Living in Washington DC
Living in Washington DC
Washington, D.C. is one of the best cities in the world to be a student. With a mass of scholars research agencies, think tanks, international government organizations, and museums, D.C. is home to a vibrant academic culture. The international population allows residents to meet people from across the world and experience elements of a variety of cultures. As a hub for students and young professionals, there is always something to do. Washington, D.C. boasts active music, art, food, sports, and theater scenes. Georgetown students take advantage of all that the D.C. area has to offer, as well as the many cultural, academic, and social events hosted by the University.
Georgetown has two offices primarily dedicated to housing for graduate and off-campus students. The Office of Student Living maintains resources for off-campus students and expects to offer University housing for graduate students next year. The Office of Neighborhood Life tries to make living off-campus more manageable and serves as a liaision between the city and students.
Georgetown students often live in the neighborhoods listed in the chart and shown on the map below. Students also live in other neighborhoods, typically along Metro lines, including the Red Line in the NW quadrant of Washington and the Blue and Yellow Lines in Arlington, VA and Alexandria, VA. Virginia (VA) is located just across the Potomac River from campus.
Rent typically ranges between $800 to $1,500 per month, depending on many factors such as location and living arrangements. Some students share group houses, some rent a room in a house, some share apartments, and some live on their own in a studio or one-bedroom apartment. Utilities vary widely, but generally cost between $80 and $150 per month.
The Office of Neighborhood Life operates the Summer Housing Opportunities Program each June that includes a housing fair and gives you the opportunity to stay free on campus for one weekend to conduct a housing search. The Student Living Office manages the Off-Campus Housing Listings to help find rental units and to help match potential roommates. The Corp, Georgetown’s undergraduate student run non-profit corporation, provides access to Roomr, a landlord review website for the Georgetown and Burleith neighborhoods.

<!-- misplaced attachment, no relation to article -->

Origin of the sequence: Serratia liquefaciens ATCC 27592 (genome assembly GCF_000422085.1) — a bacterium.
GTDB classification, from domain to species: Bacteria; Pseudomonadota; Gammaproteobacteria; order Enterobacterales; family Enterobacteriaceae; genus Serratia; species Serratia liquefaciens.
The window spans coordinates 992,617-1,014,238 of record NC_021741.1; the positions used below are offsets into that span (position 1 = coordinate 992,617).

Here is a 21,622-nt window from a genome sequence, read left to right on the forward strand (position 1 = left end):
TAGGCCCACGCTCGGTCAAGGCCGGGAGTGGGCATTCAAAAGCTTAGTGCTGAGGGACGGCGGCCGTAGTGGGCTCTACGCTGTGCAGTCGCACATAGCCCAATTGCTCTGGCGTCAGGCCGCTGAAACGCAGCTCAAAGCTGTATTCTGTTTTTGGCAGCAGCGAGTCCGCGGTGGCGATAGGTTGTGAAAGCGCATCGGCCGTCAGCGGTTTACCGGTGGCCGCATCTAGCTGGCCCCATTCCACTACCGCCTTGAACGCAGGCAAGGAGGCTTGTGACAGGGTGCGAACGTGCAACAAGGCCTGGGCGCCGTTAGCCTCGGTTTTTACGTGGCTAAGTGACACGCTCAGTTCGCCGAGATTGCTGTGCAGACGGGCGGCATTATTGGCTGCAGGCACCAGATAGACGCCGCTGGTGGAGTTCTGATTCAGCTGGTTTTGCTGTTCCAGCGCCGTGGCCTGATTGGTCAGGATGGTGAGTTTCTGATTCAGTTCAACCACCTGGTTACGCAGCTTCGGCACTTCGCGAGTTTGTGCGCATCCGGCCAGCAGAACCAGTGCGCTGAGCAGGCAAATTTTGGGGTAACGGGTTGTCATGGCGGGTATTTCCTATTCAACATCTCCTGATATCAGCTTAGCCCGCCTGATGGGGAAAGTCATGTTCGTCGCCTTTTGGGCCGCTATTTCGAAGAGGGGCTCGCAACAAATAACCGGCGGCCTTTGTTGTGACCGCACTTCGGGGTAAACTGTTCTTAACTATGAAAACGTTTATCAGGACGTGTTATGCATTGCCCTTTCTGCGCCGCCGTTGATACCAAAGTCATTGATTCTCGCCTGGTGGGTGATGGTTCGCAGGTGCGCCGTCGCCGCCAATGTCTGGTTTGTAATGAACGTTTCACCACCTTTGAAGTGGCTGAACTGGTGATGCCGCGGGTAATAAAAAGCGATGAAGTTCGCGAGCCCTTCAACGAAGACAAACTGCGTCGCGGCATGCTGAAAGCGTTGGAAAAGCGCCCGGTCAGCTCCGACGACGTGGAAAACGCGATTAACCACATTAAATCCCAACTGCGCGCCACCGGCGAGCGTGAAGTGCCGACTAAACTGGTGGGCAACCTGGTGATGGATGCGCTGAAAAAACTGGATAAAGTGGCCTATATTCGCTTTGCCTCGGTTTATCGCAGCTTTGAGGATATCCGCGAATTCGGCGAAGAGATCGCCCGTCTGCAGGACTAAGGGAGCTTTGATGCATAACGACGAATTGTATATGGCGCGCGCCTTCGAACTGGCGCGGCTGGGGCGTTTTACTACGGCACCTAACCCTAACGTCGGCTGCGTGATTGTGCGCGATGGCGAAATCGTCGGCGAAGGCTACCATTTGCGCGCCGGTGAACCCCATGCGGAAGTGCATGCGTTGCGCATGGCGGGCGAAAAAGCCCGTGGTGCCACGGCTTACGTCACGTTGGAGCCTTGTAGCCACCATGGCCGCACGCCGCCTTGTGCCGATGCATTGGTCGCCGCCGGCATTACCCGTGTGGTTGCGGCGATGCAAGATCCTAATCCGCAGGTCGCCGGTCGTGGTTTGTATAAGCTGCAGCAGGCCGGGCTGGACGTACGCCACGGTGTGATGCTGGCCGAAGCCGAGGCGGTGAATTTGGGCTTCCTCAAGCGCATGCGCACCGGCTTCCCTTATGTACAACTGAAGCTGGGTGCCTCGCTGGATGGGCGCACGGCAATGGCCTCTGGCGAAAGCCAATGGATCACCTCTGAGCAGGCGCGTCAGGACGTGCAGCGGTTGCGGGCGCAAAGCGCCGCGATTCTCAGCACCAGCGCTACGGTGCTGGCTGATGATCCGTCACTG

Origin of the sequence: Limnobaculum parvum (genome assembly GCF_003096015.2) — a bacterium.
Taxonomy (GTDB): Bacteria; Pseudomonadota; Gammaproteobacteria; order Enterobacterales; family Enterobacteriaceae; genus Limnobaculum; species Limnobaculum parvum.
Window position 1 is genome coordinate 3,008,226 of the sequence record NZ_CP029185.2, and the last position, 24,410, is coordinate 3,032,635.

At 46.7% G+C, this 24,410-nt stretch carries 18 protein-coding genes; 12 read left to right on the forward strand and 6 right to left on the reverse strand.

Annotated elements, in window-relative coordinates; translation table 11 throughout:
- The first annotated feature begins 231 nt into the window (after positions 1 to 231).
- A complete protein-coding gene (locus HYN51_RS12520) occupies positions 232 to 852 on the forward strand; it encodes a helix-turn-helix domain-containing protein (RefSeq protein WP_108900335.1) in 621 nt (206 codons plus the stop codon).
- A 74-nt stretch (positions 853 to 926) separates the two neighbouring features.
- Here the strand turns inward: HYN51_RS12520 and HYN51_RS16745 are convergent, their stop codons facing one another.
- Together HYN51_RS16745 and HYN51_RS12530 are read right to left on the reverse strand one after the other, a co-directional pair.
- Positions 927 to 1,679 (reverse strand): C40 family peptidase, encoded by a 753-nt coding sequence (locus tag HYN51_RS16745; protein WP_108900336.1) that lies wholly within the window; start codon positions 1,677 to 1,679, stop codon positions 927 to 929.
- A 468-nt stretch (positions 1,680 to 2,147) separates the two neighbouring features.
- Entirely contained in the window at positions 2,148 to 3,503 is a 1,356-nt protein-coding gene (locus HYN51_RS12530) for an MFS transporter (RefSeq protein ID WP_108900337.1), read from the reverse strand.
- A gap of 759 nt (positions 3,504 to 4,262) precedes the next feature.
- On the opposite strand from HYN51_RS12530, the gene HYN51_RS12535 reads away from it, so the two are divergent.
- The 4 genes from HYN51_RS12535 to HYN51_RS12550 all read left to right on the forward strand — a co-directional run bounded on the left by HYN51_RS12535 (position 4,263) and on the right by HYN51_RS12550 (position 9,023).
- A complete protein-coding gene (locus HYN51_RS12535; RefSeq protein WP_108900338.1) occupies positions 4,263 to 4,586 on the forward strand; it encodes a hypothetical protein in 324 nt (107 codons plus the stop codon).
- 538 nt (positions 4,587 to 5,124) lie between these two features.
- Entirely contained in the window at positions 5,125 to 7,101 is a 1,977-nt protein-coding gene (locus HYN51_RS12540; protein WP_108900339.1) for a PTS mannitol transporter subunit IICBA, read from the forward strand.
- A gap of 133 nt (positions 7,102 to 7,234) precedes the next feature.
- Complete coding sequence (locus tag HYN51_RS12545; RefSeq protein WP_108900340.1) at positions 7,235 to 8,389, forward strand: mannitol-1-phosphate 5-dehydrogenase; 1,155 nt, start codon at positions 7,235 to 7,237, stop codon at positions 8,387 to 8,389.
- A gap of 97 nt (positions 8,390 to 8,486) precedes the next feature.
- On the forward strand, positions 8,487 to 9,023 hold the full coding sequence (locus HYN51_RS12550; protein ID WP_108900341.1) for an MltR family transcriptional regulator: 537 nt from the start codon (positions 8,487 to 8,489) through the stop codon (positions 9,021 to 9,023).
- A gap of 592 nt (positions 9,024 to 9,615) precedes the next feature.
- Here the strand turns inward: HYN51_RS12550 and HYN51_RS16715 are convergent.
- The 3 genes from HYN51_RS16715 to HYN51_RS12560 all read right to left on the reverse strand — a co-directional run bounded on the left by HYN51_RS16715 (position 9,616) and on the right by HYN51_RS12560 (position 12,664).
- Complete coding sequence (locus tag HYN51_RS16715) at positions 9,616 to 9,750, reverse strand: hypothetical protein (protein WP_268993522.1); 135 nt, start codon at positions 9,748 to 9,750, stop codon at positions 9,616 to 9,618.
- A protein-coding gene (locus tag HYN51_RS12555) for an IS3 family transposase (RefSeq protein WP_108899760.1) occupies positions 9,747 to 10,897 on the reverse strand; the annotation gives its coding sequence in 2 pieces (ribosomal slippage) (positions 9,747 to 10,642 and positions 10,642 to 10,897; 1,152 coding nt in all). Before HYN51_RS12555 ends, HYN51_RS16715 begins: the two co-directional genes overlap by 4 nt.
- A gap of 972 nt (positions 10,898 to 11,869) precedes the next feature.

Georgetown is working to offer University-approved off-campus housing graduate students. We will make announcements to all admitted students as we get more information.
Students have successfully found places to live on Georgetown’s Off-Campus Housing tool,craigslist.com, PadMapper, ApartmentList.com, Zillow, and Trulia. Except for Georgetown’s Off-Campus Housing tool, these sites are suggestions and are not endorsed by Georgetown. Students will also advertise for roommates and rooms for rent on their program’s e-mail list.
The Washington Metropolitan Area Transit Authority (WMATA) operates the region’s transportation network and helps students travel around the D.C., Maryland, and Virginia area. While there is no metro station in Georgetown, the University operates free shuttles to the Rosslyn and Dupont Circlemetro stations, the Law Center, and the Arlington Loop route. Many WMATA bus lines also service Georgetown. Notable bus lines include the G2, 30N, 30S, 31, 33, 38B, the Dupont-Rosslyn Circulator, and the Georgetown-Union Station Circulator.
Washington, D.C. is often rated one of the best cities in the country for people who do not own a car, and the area around the University has a WalkScore of 91. The University is a short walk from close to 100 restaurants and eateries, more than 100 retail stores, several parks including a waterfront on the Potomac River, and entertainment. Most other neighborhoods are walkable and accessible by metro or bus. This is a bicycle-friendly city, each year laying miles of new bicycle lanes and expanding its successful bikeshare program, Capital Bikeshare.
Parking can be a challenge in the Georgetown area. The University has a paid parking garage for commuting students, staff, and visitors. While some students choose to drive, most will come to campus using some form of public transportation or walking/bicycling. Most apartment complexes have parking garages or lots and street parking passes are available to local residents.
Extensive information and resources for graduate students living in the Washington, DC area can be found on the Graduate Life pages of the Graduate School website. An equally important resource for all graduate students is the Graduate Student Life Guide.